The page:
The Aurora Museum in Shanghai (2013) is inspired by the clear, precise geometric shape of a jewelry box. In Huangpu by night, the museum is like a deep blue jewelry box, quiet and reserved”. The exhibition area and structure of the building (a 6,000 sq.m. plus private museum over 6 floors) are skillfully and naturally combined for a dramatic and penetrating effect” which creates an original city landmark.
The Pearl Art Museum in Shanghai (2017) is a multi-functional arts space that promotes exhibitions and cultural events, linked to publishing in particular, since the non-profit body which manages it focuses on promoting literature and art. Located inside a shopping mall, the museum was designed by Ando “in the shape of an egg” and covers an area of over 4,000 sq.m. Light, a key element in his designs, plays a decisive role in defining the space. Ando explains: “The creation of space in architecture is simply the condensation and purification of the power of light. In my work, light is always a crucial element to dramatize the entire space, because light enables the creation of unexpected visual effects”.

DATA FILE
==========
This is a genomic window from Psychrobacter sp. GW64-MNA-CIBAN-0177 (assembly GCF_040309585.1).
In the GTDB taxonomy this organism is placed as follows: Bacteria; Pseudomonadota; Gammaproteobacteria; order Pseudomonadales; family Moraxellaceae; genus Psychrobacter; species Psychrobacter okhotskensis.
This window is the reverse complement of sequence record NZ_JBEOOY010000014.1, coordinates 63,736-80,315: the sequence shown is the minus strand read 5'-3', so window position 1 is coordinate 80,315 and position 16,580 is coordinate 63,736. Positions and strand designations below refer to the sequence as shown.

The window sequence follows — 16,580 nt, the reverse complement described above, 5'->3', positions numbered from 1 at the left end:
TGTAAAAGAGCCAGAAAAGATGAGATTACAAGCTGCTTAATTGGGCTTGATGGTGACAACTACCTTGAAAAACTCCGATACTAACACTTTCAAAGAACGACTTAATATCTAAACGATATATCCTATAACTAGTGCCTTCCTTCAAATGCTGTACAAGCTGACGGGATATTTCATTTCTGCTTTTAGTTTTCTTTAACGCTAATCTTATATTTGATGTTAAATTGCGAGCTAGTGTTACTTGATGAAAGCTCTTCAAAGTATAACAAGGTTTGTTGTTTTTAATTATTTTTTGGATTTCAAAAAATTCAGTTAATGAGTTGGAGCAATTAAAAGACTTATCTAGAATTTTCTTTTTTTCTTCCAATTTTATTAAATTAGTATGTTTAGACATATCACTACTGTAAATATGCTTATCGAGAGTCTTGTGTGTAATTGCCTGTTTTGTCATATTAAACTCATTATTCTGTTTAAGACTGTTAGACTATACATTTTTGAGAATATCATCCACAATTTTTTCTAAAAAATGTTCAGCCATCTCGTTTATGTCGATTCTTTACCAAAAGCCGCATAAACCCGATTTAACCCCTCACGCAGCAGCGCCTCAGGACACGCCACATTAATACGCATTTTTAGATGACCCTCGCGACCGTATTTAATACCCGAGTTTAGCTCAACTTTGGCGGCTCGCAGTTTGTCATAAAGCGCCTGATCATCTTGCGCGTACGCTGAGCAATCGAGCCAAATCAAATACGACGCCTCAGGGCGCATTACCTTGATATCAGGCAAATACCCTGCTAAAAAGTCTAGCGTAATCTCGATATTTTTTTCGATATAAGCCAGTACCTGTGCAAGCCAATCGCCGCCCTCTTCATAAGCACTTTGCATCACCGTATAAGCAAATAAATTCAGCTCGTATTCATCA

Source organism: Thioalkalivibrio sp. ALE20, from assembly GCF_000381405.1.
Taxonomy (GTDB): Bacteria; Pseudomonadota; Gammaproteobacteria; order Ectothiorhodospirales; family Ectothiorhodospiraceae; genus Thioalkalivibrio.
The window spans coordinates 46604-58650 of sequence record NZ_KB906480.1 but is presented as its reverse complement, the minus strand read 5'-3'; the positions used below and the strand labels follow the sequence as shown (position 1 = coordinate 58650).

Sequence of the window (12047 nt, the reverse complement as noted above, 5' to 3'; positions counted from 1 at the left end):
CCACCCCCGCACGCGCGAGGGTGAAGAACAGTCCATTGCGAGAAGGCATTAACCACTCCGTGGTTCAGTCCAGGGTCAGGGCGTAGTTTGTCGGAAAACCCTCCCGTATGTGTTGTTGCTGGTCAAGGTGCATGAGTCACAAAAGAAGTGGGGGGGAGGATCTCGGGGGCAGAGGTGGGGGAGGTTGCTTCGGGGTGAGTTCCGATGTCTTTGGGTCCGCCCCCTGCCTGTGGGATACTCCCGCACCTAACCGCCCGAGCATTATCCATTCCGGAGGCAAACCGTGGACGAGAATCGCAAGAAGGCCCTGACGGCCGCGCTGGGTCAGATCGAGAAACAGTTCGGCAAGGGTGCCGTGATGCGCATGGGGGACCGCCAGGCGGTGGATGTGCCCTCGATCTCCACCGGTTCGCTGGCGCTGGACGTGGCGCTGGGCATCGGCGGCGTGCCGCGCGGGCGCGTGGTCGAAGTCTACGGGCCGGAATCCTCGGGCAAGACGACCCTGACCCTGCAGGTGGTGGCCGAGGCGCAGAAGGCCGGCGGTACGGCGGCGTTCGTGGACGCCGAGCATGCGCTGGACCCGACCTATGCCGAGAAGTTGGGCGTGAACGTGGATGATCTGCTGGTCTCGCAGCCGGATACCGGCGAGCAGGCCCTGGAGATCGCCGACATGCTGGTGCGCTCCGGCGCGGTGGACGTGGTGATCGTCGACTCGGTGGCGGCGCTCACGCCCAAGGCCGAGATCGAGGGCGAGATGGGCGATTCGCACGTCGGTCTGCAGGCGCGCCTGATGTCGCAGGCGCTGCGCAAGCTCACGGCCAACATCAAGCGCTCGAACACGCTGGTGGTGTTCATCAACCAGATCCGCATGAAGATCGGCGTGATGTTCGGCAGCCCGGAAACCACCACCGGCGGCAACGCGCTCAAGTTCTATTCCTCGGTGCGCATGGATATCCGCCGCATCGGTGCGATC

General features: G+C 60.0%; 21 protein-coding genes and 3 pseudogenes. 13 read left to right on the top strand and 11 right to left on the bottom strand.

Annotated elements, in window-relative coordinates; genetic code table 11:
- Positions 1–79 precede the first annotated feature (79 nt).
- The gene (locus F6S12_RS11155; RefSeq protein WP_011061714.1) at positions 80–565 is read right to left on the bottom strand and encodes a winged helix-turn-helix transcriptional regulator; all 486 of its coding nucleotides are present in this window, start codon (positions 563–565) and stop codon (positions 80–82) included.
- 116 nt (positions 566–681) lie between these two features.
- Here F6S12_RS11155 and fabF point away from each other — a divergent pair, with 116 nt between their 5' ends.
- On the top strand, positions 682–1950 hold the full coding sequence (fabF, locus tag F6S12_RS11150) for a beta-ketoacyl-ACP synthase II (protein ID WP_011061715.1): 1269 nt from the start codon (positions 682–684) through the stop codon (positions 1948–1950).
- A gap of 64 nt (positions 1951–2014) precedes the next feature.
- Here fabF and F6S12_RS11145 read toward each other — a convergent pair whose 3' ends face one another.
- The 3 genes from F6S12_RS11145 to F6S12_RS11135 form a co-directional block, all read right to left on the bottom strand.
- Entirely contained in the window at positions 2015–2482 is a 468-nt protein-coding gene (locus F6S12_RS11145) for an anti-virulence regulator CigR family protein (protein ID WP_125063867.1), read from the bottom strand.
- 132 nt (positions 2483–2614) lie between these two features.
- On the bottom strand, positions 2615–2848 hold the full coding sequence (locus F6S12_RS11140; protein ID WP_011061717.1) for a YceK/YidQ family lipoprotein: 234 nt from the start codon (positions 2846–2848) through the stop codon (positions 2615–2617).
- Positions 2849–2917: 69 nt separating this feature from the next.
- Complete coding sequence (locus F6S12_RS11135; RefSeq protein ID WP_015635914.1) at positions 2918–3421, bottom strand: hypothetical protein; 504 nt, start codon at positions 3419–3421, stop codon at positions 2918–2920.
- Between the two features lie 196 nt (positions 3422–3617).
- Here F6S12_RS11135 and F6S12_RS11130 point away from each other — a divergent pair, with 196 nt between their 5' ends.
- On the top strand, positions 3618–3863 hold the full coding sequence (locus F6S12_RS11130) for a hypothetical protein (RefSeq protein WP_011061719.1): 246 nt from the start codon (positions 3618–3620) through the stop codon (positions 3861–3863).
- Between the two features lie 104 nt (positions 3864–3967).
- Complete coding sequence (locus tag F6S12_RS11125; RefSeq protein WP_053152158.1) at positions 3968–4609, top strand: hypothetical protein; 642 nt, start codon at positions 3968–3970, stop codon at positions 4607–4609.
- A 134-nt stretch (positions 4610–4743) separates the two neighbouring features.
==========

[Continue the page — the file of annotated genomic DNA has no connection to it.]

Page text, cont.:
Numerous prizes awarded during his long career include the Pritzker Prize (1995), Imperial Prize (1996) and RIBA Award (1997).
Tadao Ando selected works and projects
- Wrightwood 659, Chicago (USA), 2018
- Pearl Art Museum, Shanghai (Cina), 2017
- Hill of the Buddha, Sapporo (Giappone), 2015
- JCC - Jaeneung Culture Center, Seul (Corea del Sud), 2015
- Wabi House, Puerto Escondido (Messico), 2014
- Aurora Museum, Shanghai (Cina), 2013
- The Museum SAN - Space Art Nature, Wonju (Corea del Sud), 2013